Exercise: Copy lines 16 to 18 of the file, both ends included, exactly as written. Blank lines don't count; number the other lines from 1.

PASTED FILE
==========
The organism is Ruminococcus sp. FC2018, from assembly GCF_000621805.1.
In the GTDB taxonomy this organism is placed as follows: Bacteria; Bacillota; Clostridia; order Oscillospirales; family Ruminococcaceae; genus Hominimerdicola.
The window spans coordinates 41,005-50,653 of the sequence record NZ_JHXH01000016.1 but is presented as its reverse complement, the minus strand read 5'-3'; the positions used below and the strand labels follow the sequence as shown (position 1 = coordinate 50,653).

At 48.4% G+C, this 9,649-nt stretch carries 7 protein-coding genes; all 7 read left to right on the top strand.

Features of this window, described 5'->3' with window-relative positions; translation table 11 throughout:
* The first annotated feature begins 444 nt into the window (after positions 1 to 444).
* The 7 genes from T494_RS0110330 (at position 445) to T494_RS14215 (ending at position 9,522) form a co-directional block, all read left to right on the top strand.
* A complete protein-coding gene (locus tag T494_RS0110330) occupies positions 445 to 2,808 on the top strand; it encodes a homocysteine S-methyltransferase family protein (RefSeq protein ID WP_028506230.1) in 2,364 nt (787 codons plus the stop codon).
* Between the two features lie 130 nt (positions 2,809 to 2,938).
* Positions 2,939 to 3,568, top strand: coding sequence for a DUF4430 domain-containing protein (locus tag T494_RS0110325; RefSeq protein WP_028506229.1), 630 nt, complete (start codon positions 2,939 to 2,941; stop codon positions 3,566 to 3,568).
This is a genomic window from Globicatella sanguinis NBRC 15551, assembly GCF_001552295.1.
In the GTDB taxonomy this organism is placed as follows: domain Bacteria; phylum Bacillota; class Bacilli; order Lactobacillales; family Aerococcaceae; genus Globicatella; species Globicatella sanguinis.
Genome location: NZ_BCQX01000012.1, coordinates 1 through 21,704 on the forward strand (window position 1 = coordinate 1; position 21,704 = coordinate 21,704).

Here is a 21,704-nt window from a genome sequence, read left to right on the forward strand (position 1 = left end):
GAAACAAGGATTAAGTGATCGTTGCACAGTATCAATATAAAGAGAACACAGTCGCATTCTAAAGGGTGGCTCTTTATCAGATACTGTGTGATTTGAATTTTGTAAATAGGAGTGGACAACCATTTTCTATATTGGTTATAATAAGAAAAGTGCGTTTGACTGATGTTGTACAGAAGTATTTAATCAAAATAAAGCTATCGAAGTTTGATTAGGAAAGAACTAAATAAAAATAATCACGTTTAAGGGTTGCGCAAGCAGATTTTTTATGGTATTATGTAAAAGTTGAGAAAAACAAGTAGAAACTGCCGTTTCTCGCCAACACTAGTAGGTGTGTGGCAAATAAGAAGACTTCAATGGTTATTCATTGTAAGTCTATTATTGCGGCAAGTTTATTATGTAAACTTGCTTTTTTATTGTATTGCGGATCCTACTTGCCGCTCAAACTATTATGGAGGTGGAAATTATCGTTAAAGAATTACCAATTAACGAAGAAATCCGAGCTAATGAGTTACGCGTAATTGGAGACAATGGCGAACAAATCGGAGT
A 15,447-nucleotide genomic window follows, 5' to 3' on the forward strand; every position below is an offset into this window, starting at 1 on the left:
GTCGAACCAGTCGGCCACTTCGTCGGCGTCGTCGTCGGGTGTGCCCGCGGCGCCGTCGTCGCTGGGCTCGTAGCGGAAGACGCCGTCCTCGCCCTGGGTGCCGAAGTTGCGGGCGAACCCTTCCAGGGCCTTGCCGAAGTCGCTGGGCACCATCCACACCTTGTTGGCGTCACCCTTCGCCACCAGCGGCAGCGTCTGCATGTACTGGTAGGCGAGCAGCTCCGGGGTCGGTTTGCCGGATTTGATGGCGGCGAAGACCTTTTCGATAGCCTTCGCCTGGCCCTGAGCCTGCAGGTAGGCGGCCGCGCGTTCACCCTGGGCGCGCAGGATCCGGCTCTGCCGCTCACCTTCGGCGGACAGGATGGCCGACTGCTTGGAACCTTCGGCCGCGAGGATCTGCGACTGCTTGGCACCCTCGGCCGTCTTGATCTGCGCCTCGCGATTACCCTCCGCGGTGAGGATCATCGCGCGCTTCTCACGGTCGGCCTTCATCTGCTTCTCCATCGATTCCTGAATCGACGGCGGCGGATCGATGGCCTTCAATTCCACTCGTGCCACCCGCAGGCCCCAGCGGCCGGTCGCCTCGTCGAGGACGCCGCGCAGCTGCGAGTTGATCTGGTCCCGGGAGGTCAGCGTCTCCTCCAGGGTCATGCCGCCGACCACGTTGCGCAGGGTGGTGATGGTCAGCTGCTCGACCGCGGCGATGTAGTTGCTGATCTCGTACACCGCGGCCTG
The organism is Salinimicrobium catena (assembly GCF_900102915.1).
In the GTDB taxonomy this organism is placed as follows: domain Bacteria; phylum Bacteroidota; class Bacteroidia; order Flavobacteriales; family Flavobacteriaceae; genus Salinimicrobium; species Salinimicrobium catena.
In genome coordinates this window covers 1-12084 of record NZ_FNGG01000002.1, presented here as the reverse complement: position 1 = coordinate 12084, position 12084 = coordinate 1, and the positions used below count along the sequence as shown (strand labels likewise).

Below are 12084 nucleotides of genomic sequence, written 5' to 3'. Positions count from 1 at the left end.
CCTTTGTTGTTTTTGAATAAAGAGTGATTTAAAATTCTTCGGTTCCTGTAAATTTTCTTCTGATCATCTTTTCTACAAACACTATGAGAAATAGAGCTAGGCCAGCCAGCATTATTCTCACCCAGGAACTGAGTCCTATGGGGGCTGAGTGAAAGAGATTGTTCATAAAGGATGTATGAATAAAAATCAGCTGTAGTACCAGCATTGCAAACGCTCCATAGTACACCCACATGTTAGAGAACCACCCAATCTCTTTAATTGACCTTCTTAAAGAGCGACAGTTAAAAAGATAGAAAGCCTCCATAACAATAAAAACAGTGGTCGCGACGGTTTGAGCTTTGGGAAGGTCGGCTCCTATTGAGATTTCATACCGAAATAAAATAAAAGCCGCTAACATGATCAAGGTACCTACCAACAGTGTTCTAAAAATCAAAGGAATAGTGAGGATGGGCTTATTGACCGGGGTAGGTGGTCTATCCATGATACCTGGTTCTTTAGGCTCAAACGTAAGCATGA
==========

A 15,447-nucleotide genomic window follows, 5' to 3' on the forward strand; every position below is an offset into this window, starting at 1 on the left:
GTCGAACCAGTCGGCCACTTCGTCGGCGTCGTCGTCGGGTGTGCCCGCGGCGCCGTCGTCGCTGGGCTCGTAGCGGAAGACGCCGTCCTCGCCCTGGGTGCCGAAGTTGCGGGCGAACCCTTCCAGGGCCTTGCCGAAGTCGCTGGGCACCATCCACACCTTGTTGGCGTCACCCTTCGCCACCAGCGGCAGCGTCTGCATGTACTGGTAGGCGAGCAGCTCCGGGGTCGGTTTGCCGGATTTGATGGCGGCGAAGACCTTTTCGATAGCCTTCGCCTGGCCCTGAGCCTGCAGGTAGGCGGCCGCGCGTTCACCCTGGGCGCGCAGGATCCGGCTCTGCCGCTCACCTTCGGCGGACAGGATGGCCGACTGCTTGGAACCTTCGGCCGCGAGGATCTGCGACTGCTTGGCACCCTCGGCCGTCTTGATCTGCGCCTCGCGATTACCCTCCGCGGTGAGGATCATCGCGCGCTTCTCACGGTCGGCCTTCATCTGCTTCTCCATCGATTCCTGAATCGACGGCGGCGGATCGATGGCCTTCAATTCCACTCGTGCCACCCGCAGGCCCCAGCGGCCGGTCGCCTCGTCGAGGACGCCGCGCAGCTGCGAGTTGATCTGGTCCCGGGAGGTCAGCGTCTCCTCCAGGGTCATGCCGCCGACCACGTTGCGCAGGGTGGTGATGGTCAGCTGCTCGACCGCGGCGATGTAGTTGCTGATCTCGTACACCGCGGCCTG
The organism is Salinimicrobium catena (assembly GCF_900102915.1).